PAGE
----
In December 2017, Congress enacted The Tax Cuts and Jobs Act (the “Tax Cuts Act”). Included in that tax legislation is what has come to be called the opportunity zone incentive (“OZ Incentive”): a host of dramatic new tax incentives designed to promote the infusion of capital into low-income areas in all fifty states and U.S. territories. In a breathtakingly short time by funds-world standards, the OZ Incentive has spurred the creation of a new private funds asset class that is focused on taking advantage of these tax benefits. The OZ Incentive has generated excitement across a range of industry participants: traditional private fund sponsors, real estate and merchant banking firms, family offices, and impact and sustainability investors, to name just a few.
The implementing legislation regarding the OZ Incentive under the Tax Cuts Act contains significant uncertainty regarding implementation of the program. Proposed regulations were issued in October 2018 providing sufficient guidance to enable industry participants to engage in transactions under the OZ Incentive, and additional proposed regulations are expected in the near future. Based on the current guidance, jumping into this space requires an appreciation that accessing the OZ Incentive’s benefits requires a number of modifications to the structuring and running of private funds that invest in this asset class. This article is the first installment of a multi-part series that highlights some of these key considerations for opportunity zone fund (“OZ Fund”) sponsors seeking to launch funds. In this article, we address some of the key general considerations for structuring OZ Funds.
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The Tax Cuts Act added several new incentives for taxpayers to invest in low-income communities designated as qualified opportunity zones (“QOZs”). First, an investor that makes an investment in a qualified opportunity fund (“OZ Fund”) within 180 days of realizing capital gains may defer recognition of capital gains on those invested amounts until 2026 for U.S. federal income tax purposes. Second, the investor may have up to 15% of those capital gains permanently excluded from being taxed. Third, the investor has the ability to exclude any post-investment appreciation in the value of an investment in an OZ Fund from U.S. federal and potentially state income tax if it is held for at least ten years.
With these significant new advantages comes a new set of statutory and proposed regulatory rules that will govern fund investments in opportunity zones (“OZs”). It should come as no surprise that these new rules are complex in nature and hold some uncertainty as to how they will apply to the structuring and operations of OZ Funds. Traditional private equity and real estate structuring and operations may need to be adapted in order to securely achieve the full benefits of the OZ Incentive. Nevertheless, with thoughtful guidance, OZ Fund sponsors can navigate through the OZ Incentive to a successful fund launch.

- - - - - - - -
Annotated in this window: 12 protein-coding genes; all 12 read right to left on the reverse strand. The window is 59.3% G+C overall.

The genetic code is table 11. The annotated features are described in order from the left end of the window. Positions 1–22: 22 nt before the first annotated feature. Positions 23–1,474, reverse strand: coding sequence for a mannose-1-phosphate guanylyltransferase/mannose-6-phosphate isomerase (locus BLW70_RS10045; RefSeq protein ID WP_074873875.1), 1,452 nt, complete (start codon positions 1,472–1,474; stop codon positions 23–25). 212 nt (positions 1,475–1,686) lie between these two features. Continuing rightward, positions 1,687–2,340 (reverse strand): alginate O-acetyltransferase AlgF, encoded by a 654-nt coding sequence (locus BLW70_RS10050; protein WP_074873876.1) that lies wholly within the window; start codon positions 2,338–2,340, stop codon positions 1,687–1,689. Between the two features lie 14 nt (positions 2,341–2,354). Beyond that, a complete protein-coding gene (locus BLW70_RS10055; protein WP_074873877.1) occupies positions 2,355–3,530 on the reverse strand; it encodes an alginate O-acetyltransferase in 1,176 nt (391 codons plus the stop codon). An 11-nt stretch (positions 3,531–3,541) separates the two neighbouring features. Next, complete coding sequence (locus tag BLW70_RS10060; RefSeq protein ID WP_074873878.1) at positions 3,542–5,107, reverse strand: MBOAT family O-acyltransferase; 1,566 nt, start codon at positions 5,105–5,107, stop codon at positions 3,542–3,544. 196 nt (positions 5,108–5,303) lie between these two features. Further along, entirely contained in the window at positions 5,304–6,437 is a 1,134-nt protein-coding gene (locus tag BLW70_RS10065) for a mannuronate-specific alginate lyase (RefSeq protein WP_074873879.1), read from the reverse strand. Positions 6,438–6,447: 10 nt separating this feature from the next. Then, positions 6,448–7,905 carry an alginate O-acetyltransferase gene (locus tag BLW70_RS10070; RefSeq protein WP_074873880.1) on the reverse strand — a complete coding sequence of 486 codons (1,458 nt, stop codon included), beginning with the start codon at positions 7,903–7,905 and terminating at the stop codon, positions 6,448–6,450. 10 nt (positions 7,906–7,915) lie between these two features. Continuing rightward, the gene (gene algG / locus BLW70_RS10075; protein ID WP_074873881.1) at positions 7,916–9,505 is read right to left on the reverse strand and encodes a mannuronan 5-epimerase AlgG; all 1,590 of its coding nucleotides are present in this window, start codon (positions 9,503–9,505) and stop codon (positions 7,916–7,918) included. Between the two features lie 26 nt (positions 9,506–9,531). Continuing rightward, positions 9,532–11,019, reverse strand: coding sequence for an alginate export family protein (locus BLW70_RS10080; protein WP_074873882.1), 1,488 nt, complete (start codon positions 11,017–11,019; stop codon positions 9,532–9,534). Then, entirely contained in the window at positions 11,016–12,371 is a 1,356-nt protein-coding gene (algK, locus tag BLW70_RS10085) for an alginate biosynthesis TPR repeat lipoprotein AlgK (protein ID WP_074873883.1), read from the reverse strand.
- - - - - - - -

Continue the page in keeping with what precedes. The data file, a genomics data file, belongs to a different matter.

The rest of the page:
General Structuring Considerations There are different considerations at work with OZ Funds, based on OZ-specific rules, that distinguish these funds from traditional private equity funds. Private funds, depending on the types of investors and assets targeted, may be structured as a single fund, a master-feeder arrangement, a parallel fund structure, or in the case of a fund-of-funds strategy, employing these structures to invest in underlying private funds. In the case of the OZ Incentive, the tax incentives are attractive to U.S. taxable investors in part because of the ability to take recognized capital gains and invest them directly into an OZ Fund, thereby deferring capital gains taxes that would otherwise be due. Because U.S. tax-exempt investors or non-U.S. investors are generally not subject to capital gains tax, the OZ Incentive may not hold the same benefits for them, and accordingly these types of investors may not find OZ Funds attractive. This means that OZ Fund sponsors may avoid master-feeder arrangements and other tax structuring required by tax-exempt and non-U.S. investors (unless the fund sponsor seeks to target such investors because the merits of the investment is attractive independently of the OZ tax advantages). Further, the OZ Incentive generally does not permit fund-of-fund investing.
Exit events for OZ Funds also require special consideration. A private equity or real estate fund seeking to dispose of an investment will typically structure this as a sale by a fund of the underlying portfolio company or a sale by the underlying portfolio company of its business or assets. However, as currently contemplated, the OZ Incentive requires that the investor itself dispose of its interest in an OZ Fund to receive tax-free treatment, rather than the OZ Fund disposing the underlying investment and distributing the proceeds up to the investor.
This requirement has a number of practical implications for OZ Fund sponsors. Based on current guidance, the OZ Fund sponsor may need to structure the OZ Fund as a quasi-fund of funds, so that when the underlying investment is sold, the OZ Fund sponsor can effectuate it as a sale of an OZ Fund interest. Structuring becomes even more complex in cases where the OZ Fund sponsor wants to launch an OZ Fund that will invest in multiple assets, as opposed to a single-asset OZ Fund. OZ Fund sponsors may need to structure multiple-asset funds so as to have each separate OZ investment held in separate parallel or “mirrored” funds, thereby allowing for exits based on sales of underlying OZ Funds rather than sales of the underlying investments themselves. The Internal Revenue Service and Treasury Department are aware of this issue and hopefully further guidance will correct this anomaly so that OZ Funds can be structured in way that comports with market standards insofar as exit event planning goes.